Spoilers ahead for “One Hundred Years,” the latest episode of Syfy’s 12 Monkeys!
The short version: Cassie is still upset with Cole, as the two are forced (fate!) to head back to 1944 together in an effort to stop the messengers from killing someone. It doesn’t go well. Cole and Cassie fail (twice) to save their charge, resulting in some major WTF-ery to the time stream.
What is up with Primaries and the Red Forest?
These two mysteries have been hanging over the show since its inception, and we might finally be on the verge of getting a few answers. We’ve always known Jennifer Goines had some weird connection to the time stream, with the ability to see and connect things a regular person cannot. Why is that? Apparently, because she’s a “Primary” — and she’s not the only one.
As they head back to 1944, Cole and Cassie meet a young man named Tommy who is also a Primary (played by Continuum alum Erik Knudsen), who has been painting his walls with red monkeys and his ceiling with the infamous Red Forest. Yeah, this kid is definitely plugged in. He at least seems to have a better grasp of his role in the time stream than Jennifer, and tells Cole and Cassie that Primaries are tasked with keeping time rolling as it should, kinda like the synapses for reality? Or something? Okay, it was a bit confusing. But still, we know more than we did.
This young man Tommy also knows he’s going to die that day, and exactly how it’s going to happen. Cassie tries to save him, but he stops her — it seems he doesn’t want to mess with the proper flow of “fate.” So the witness sent back from the future murders him with his own bone (which they dug up in the future and brought back), creating a massive time paradoxical explosion. This event seems to be what’s been causing all kinds of wacky readings for Jones and the gang, and it leads to a forest bursting with time anomalies (or something) that turn it red. Perhaps this is a physical manifestation of what happens when you screw with the time stream a bit too much? Killing a Primary with a paradox is apparently the straw to break the camel’s back?
Circling back: Since she is also a Primary, perhaps Jennifer’s decision not to release the virus earlier this season will hold even more weight moving forward. We’ve now seen one Primary sacrifice his own life because that’s what “fate” demanded — where Jennifer made a choice to go against what she was “supposed” to do, leading to a full-on change to the future and the details of the virus’ release. That’s certainly no coincidence, whatever it may mean.
Cassie and Cole are still having some issues
After attempting to strand Cole in 2016 earlier this season, Cassie is still having some trouble warming up to her old partner. But she sucks it up for the mission and heads back to 1944 to help Cole epically fail to save the aforementioned Primary. Considering that the chemistry between these two was a big part of what made Season 1 so much fun, it’s a shame to see them at odds here. Yes, it’s ripe storytelling territory — but still a shame.
After spending two months waiting for Cassie in 1944, Cole has almost gone native in a sense (I mean, who doesn’t love a good whiskey sour?). But Cassie is still all business and seems to resent his cavalier attitude to try and at least enjoy his time there. They’re at a gala! In the 1940s! At least take in the moment. Again, it’s a stark reversal of roles compared to last season. Her snarky asides (especially the gory details of Cole’s fake war injury) were great, though, and you know she really does still care about him. Even if her time in the future has put a very rough exterior around her. Case in point: When Cole is being held at gunpoint by the witness, she hesitates. Even with Cole telling her to take the shot. This season, we’ve seen Cassie kill without remorse more than once. But, with Cole in the crossfires, she hesitates. It was subtle, but a nice moment.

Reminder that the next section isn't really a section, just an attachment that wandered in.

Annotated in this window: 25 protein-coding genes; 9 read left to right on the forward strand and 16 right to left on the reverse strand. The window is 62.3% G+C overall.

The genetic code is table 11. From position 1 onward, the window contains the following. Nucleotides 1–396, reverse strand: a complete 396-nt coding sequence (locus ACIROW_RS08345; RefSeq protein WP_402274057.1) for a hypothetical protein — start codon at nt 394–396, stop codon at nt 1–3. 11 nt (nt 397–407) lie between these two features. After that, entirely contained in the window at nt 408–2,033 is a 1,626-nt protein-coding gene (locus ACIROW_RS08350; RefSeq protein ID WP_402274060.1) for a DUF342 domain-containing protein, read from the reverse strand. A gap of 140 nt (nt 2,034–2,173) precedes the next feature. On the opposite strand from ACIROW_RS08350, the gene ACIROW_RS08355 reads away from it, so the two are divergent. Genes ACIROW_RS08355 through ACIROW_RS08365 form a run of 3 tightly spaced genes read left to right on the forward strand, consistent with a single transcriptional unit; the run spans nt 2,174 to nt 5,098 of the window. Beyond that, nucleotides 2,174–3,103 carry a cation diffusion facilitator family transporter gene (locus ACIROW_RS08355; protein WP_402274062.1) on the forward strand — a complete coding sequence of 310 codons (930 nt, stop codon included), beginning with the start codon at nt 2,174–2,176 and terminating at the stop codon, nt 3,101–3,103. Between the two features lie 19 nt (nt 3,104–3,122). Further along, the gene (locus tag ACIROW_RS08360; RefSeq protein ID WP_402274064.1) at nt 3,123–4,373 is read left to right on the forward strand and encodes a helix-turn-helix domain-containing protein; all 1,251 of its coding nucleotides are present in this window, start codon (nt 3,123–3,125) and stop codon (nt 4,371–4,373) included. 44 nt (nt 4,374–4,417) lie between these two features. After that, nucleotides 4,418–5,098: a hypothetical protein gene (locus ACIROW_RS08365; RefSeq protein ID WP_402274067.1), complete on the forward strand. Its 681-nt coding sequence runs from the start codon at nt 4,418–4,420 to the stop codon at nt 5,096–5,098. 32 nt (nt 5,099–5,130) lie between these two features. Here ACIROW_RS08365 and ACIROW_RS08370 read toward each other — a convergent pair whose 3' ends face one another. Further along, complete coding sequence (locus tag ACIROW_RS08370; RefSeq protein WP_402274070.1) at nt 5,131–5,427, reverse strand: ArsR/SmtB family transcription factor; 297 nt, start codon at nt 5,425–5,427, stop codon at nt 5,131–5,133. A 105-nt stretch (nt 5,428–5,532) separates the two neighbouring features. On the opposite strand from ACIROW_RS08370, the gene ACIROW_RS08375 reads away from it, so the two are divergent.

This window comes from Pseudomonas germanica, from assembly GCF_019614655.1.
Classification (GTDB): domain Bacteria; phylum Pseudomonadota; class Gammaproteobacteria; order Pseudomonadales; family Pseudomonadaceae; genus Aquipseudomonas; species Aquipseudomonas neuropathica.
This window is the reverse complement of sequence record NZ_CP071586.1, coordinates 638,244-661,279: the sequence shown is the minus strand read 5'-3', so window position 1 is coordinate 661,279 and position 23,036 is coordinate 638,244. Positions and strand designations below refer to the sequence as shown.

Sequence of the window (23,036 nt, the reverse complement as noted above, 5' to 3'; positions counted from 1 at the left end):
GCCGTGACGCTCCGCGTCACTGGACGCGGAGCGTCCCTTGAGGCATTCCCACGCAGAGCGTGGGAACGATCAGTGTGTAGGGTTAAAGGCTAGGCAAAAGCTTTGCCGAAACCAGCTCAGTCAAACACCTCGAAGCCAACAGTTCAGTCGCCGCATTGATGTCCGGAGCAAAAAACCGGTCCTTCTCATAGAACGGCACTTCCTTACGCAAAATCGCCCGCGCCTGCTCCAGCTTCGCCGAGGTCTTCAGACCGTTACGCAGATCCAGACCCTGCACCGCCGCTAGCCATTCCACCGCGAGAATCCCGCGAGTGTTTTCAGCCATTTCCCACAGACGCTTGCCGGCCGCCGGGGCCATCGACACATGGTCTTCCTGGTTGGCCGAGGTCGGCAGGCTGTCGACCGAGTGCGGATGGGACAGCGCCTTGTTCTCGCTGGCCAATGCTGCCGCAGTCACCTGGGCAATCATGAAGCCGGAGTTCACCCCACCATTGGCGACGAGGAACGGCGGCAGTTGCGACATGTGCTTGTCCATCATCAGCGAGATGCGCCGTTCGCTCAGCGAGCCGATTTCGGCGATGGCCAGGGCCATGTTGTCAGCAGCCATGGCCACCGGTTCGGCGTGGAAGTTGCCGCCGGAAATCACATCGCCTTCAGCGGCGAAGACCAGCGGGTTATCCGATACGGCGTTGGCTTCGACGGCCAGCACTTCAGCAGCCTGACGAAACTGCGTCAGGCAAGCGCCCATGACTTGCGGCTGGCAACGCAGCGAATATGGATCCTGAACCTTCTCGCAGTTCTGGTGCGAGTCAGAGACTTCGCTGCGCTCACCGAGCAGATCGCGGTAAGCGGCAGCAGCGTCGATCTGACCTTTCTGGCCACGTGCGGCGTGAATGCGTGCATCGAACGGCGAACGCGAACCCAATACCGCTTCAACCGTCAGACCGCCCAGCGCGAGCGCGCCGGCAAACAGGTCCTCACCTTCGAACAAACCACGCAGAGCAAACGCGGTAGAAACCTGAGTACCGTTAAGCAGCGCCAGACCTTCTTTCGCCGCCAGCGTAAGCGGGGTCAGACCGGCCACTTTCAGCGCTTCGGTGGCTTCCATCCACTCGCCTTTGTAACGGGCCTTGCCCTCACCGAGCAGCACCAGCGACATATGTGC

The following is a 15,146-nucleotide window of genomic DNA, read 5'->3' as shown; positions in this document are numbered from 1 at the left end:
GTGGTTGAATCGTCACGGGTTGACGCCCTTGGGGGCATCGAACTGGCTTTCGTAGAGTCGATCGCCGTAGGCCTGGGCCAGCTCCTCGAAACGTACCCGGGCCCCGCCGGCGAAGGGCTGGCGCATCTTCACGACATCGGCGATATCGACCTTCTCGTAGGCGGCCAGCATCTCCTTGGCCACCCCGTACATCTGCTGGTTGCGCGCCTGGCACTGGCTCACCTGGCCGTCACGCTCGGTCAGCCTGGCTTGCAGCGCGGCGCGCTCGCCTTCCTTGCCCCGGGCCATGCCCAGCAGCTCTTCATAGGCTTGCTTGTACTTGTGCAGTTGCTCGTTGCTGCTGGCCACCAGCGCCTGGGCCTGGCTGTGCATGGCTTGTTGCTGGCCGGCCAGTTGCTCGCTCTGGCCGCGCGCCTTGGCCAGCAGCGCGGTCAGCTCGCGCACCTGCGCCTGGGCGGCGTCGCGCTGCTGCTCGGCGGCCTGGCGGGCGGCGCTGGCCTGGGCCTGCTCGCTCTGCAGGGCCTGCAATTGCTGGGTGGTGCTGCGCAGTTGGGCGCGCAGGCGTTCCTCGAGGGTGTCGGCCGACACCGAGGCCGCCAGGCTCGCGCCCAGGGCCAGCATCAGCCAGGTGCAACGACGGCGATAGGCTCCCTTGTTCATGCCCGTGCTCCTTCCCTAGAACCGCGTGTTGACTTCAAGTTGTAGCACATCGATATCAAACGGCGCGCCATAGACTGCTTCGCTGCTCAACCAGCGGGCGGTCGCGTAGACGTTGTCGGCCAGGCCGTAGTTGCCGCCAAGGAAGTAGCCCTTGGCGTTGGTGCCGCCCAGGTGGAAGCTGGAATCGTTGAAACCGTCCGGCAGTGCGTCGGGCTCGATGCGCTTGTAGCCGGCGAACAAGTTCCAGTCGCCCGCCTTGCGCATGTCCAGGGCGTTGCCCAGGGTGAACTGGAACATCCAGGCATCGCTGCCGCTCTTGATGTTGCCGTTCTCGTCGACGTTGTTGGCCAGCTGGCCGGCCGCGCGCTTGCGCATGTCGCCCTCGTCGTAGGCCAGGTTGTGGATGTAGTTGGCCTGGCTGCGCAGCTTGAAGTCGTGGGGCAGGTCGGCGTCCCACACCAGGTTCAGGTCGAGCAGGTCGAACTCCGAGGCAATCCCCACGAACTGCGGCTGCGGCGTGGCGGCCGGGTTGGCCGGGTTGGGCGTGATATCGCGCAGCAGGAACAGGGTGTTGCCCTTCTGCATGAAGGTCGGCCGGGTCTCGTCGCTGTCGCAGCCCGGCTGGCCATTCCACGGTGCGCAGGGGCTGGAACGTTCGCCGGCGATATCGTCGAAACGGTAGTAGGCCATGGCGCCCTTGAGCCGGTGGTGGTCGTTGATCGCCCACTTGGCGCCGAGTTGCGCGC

What are the messengers doing?
This season has established the blue-painted, time-traveling messengers as the main adversaries and biggest mystery for year two. What is their goal? It’s hinted that it goes far beyond just releasing a virus, and taking things all the way back to 1944 seems like a pretty big clue that this isn’t just about releasing a virus in the 2010s. Are they out to kill all the Primaries? Is that the endgame? So many questions, so few answers. But it’s shaping up to be a thrill ride.
Random notes and observations:
Why is Cole important? The messenger tells Cole he is extremely important, but is pretty light on the actual details. She also didn’t seem too keen to kill him (though some light torture wasn’t a problem). Considering we’re dealing with time travel, it stands to reason Cole goes on to do something that plays a key role in how the world turns out (heck, maybe his future-self is the one pulling all the strings?). That’s really the fun thing about this series: With just one time machine, it creates a largely closed circle in regards to who can be messing around in the time stream. Cole is important … but why?
Ramse and Deacon still aren’t getting along: Deacon is a key part of Jones’ team now, and she’s content to let him kill Ramse if that’s what it takes to maintain the security of her base. Cold, but calculated. So, Deacon hauls Ramse out to the woods to put a bullet in his head … just as the Red Forest insanity breaks loose. Ramse gets the drop on Deacon, and could’ve killed him. But instead, he seems to be helping him escape (darn cliffhanger ending!). Could this be the beginning of a begrudging respect between these two?